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Dynamic Data Discovery

AKA: Front Matter & Filling in the Gaps


Hyde wants to allow developers to write less, and do more. This is also a major difference between HydePHP and JekyllRB. Jekyll will only do what you tell it to do. Hyde, on the other hand, will try to do what you want it to do.

As with all other chapters in this category, you don't need to know about this to use Hyde -- that's the whole point! However, if you're anything like me, you'll likely find this interesting to read about, even if you don't really need to know it.

Hyde makes great use of front matter in both Markdown and Blade files (it's true!). However, it can quickly get tedious and quite frankly plain boring to have to write a bunch of front matter all the time. As Hyde wants you to focus on your content, and not your markup, front matter is optional and Hyde will try to fill in the gaps for you.

If you're not happy with Hyde's generated data you can always override it by adding front matter to your files.

How it Works

Now, to the fun part: getting into the nitty-gritty details of how Hyde does this!

To make things simple the dynamic data is created in a special stage where the page object is being created. If you have not yet read the page models chapter you might want to do so now. You might also want to read about the autodiscovery lifecycle for some context as to when this happens.

The factory pipeline, in short

After basic information about the page has been gathered, such as the source file information and the front matter, the page model is run through a series of factories. These are just classes that work around the limited data that is available at this point and will generate the rich data used to make your Hyde page awesome.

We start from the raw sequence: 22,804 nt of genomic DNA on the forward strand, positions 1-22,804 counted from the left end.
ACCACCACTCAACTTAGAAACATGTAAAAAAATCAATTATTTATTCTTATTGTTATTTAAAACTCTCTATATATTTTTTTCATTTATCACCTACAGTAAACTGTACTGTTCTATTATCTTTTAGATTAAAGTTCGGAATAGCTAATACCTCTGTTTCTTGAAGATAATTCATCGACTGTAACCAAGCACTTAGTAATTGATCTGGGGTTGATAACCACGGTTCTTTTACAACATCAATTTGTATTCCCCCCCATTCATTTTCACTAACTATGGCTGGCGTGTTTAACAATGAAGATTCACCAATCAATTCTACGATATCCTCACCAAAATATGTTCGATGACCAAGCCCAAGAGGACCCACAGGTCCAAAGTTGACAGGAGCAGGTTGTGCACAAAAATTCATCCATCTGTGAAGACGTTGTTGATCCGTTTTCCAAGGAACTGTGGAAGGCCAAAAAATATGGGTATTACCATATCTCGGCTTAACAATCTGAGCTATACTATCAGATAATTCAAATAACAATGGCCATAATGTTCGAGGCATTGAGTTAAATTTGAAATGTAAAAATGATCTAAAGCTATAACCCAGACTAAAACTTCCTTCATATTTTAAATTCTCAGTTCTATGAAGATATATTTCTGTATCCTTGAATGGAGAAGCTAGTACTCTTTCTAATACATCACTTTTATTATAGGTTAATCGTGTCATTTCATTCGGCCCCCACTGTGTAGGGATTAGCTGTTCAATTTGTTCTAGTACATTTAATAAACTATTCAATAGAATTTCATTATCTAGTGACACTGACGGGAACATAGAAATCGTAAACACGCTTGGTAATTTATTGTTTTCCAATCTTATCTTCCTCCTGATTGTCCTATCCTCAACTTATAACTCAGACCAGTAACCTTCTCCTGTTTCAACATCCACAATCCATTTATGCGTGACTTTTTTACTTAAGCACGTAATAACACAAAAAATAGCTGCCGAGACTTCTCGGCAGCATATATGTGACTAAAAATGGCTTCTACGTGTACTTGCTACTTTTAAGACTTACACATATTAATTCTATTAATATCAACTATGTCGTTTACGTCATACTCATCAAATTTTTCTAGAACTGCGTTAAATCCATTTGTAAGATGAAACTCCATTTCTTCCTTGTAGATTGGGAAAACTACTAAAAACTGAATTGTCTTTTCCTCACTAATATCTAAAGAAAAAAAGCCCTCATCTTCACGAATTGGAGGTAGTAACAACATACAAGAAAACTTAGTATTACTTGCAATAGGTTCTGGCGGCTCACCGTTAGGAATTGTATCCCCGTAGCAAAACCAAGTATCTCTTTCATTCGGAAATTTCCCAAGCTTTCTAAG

There are a few factory classes. The one we will be looking at here is the HydePageDataFactory class, which is responsible for data applicable to all page models. Complex structures and data only relevant to some page types have their own factories, making the code more modular and maintainable.

In-depth Overview of a Page Factory

Let's take a look at how Hyde will discover the title of a page as an example. Since this is something used by all pages, this discovery is done in the HydePageDataFactory class.

Factory data input

The factory gets one input, a CoreDataObject class. Think of this like a DTO (Data Transfer Object) that holds immutable data known from the start of the page construction process. It also has all the information needed to identify the page and its source file. Here's a simplified version of the class:

class CoreDataObject
public readonly FrontMatter $matter;
public readonly Markdown|false $markdown;
public readonly string $pageClass;
public readonly string $identifier;
public readonly string $sourcePath;
public readonly string $outputPath;
public readonly string $routeKey;

Processing the known data

Now that we have the input we pass it to the factory, where a simple algorithm is used to find the best title for the page.

private function findTitleForPage(): string
return $this->matter('title')
?? $this->findTitleFromMarkdownHeadings()
?? Hyde::makeTitle(basename($this->identifier));

As you can see, we are using the null coalescing operator (??) to return the first non-null value. We always want the user to be able to set any data explicitly, so we first check the front matter in all factory methods.

If no title is set in the matter the method will return null, and Hyde will try the next step which is to search the headings. If that fails, the last step will generate a title from the file name. This ensures that no matter what, we always have a title.

Injecting the data into the page

Once the data has been discovered, it is injected into the page object. This is rather unglamorous but is mentioned here for completeness. It's pretty simple. The factory will always return an array of the computed data, where the keys always match the property names on the page object, so we just need to loop over the array and set the properties.

foreach ($data->toArray() as $key => $value) {
$this->{$key} = $value;

And that's pretty much it! Hyde will do this for all the data it can discover, freeing you to focus on your content.